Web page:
- One can try to re-create autoexec.bat using POSIX subsystem
    III.  Neither  xcopy  nor  other  utilities  warn user on existing
    directory. Pre-open directory attack will always succeed.

  As you can see, [1] again dramatically elevates this problem.

1.3 Problem: user can completely block access to the files
    Attack: open file deletion
    (including Windows file replication service DoS)

    If files is deleted while it's open, it still present in file system
    under  it's  old  name  until  close.  Any  operation  on  this file
    (including  attributes  requests)  fails,  regardless of application
    rights and permissions (including backup ones).

    Exploit:  use  spyfile,  delete  file while it's spied. Now, without
    closing  spyfile,  attempt  any  operation on this file (e.g. try to
    find it's ownership).

    Scenario 1.3.1

    Now Bob found an copy application to securely copy files. It deletes
    old file before creating new one. But it fails if Alice tries to spy
    on  Bob  files,  because  attempt  to delete file succeeds, but file
    still present and is unmanageable.

    Scenario 1.3.2

    Windows  file  replication  service  (FRS) is used to replicate data
    between  2  public  DFS  folders  to  distribute  load.  Folder  has
    permissions:
     Everyone: Add & read
     Creator Owner: Full Control
    Thouse, Alice has no permissions to delete files created by Bob.

    Replicated  folder  is  available as a share on 2 different servers:
    \\SERVER1\Share    and    \\SERVER2\Share.    Bob    is    connected
    to \\SERVER1\Share.

    Alice uses "Spydir" to monitor files creation by Bob. Every time Bob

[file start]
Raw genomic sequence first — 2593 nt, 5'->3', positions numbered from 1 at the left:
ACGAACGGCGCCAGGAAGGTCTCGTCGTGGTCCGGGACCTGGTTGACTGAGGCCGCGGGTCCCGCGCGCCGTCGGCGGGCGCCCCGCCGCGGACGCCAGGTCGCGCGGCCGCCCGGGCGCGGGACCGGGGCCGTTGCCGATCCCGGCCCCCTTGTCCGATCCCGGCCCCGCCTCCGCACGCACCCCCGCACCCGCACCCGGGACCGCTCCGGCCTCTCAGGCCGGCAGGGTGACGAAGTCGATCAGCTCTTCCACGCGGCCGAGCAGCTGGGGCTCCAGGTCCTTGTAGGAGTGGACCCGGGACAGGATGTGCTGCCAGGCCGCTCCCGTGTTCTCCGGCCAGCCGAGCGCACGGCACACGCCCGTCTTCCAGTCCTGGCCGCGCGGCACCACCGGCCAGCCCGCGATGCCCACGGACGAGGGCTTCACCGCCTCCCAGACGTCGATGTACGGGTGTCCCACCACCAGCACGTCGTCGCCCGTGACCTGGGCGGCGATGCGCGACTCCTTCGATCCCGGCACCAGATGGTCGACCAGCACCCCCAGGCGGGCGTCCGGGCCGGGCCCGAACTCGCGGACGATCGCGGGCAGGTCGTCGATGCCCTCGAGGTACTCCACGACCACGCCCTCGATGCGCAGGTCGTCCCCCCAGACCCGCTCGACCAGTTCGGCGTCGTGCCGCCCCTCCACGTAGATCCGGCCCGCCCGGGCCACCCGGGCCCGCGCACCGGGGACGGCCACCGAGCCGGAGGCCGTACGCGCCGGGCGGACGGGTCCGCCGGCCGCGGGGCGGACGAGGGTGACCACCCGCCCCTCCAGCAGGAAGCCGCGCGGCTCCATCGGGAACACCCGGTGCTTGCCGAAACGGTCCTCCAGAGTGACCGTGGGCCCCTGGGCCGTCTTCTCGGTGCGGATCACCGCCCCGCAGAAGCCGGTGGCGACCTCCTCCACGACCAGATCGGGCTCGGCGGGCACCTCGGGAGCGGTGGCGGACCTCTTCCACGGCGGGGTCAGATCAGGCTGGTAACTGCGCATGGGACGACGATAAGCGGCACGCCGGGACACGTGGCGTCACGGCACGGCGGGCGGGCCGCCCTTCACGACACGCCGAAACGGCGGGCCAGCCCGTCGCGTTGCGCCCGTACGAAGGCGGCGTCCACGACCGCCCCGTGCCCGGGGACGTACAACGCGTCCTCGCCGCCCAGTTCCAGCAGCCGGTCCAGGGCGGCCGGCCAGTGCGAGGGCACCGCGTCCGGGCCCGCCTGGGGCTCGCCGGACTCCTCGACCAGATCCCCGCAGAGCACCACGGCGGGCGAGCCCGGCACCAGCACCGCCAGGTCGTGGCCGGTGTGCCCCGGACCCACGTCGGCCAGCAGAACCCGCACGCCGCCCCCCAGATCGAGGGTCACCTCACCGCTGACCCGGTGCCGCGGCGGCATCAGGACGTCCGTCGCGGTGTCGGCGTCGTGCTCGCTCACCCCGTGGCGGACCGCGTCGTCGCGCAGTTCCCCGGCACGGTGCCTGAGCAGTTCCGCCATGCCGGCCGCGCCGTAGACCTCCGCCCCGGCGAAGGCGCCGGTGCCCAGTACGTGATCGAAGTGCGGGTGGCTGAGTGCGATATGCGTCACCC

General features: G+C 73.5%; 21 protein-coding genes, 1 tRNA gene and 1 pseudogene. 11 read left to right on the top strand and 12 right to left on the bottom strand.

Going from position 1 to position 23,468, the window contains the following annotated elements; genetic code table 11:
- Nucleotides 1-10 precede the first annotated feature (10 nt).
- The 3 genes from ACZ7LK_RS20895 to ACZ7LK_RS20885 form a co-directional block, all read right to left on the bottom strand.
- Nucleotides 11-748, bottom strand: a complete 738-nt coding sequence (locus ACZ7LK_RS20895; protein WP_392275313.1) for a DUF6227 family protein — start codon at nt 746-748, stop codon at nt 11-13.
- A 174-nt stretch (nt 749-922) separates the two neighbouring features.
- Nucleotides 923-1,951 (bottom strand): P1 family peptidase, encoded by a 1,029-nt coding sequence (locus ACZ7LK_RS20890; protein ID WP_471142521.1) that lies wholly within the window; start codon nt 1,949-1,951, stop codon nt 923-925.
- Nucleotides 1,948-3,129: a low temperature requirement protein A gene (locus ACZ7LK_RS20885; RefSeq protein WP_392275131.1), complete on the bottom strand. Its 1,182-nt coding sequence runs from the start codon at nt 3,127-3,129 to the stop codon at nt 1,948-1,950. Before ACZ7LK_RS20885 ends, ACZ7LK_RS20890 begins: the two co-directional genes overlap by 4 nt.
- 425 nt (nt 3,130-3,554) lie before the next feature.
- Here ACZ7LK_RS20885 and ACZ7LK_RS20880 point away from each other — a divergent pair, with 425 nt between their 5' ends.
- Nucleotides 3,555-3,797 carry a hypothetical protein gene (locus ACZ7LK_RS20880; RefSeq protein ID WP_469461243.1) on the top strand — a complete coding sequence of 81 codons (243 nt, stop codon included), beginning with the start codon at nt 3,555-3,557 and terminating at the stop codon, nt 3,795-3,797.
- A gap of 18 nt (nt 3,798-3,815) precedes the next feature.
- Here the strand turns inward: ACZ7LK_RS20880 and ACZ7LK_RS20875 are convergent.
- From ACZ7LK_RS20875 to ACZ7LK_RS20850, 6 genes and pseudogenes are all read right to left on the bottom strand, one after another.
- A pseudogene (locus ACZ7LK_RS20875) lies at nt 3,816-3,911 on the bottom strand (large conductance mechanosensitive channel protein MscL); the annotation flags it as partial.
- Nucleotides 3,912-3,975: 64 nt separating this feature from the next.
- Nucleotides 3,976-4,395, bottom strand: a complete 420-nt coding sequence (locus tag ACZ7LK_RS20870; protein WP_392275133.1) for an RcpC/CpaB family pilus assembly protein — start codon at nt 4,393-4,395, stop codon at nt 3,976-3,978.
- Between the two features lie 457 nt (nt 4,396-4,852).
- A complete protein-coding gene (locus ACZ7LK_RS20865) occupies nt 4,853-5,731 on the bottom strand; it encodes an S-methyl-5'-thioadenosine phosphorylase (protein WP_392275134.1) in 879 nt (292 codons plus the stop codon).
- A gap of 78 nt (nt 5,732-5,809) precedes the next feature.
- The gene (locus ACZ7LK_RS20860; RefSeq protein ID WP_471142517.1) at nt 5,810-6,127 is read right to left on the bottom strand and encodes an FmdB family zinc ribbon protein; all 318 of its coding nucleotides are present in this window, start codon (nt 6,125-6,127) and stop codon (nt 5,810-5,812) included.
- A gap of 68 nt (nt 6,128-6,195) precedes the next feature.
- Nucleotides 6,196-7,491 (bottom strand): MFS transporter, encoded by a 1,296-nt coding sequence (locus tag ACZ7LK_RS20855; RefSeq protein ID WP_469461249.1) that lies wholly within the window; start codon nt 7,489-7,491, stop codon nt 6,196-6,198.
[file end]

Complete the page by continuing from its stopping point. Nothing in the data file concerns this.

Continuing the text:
creates  new  file  on  \\SERVER1\Share, Alice use spyfile to create
    file  with same name on \\SERVER2\Share. It effectively leads to FRS
    collision.  While  trying  to resolve collision, FRS fails to delete
    file  created  by  Alice  and  Bob file is deleted (original file is
    moved to special hidden folder only accessible by administrator).

    Workaround:  never  try  to  use  creator-owner based permissions in
    replicated folders.

    Again, [1] seriously escalates this problem.
    
2. Conclusion:

  It's  simply impossible to securely create something in public folder.
  At least DoS conditions are always possible.
  Developers should  not  consider mandatory file locking as a security
  feature.
  Developers  should  care about secure file creation to store sensitive
  information.  CREATE_NEW  should  always be used and ACL should be set
  with  lpSecurityAttributes  of CreateFile. No attempt to open existing
  file should be made.
  Never  try  to  create secure folder in public one. If you are forced,
  disconnect     all   users   before   this   operation.
  Never  use  replication,  archive  extraction  or  backup  restore  to
  user-accessible folder.
  Bob and Alice should finally marry.
    
3. Vendor:

  All timelines are same with [1].


[1]. Microsoft Windows ReadDirectoryChangesW information leak (CVE-2007-0843)
http://security.nnov.ru/news/Microsoft/Windows/ReadDirector.html 
[2]. Windows 2000 system partition weak default permissions
http://securityvulns.ru/news2205.html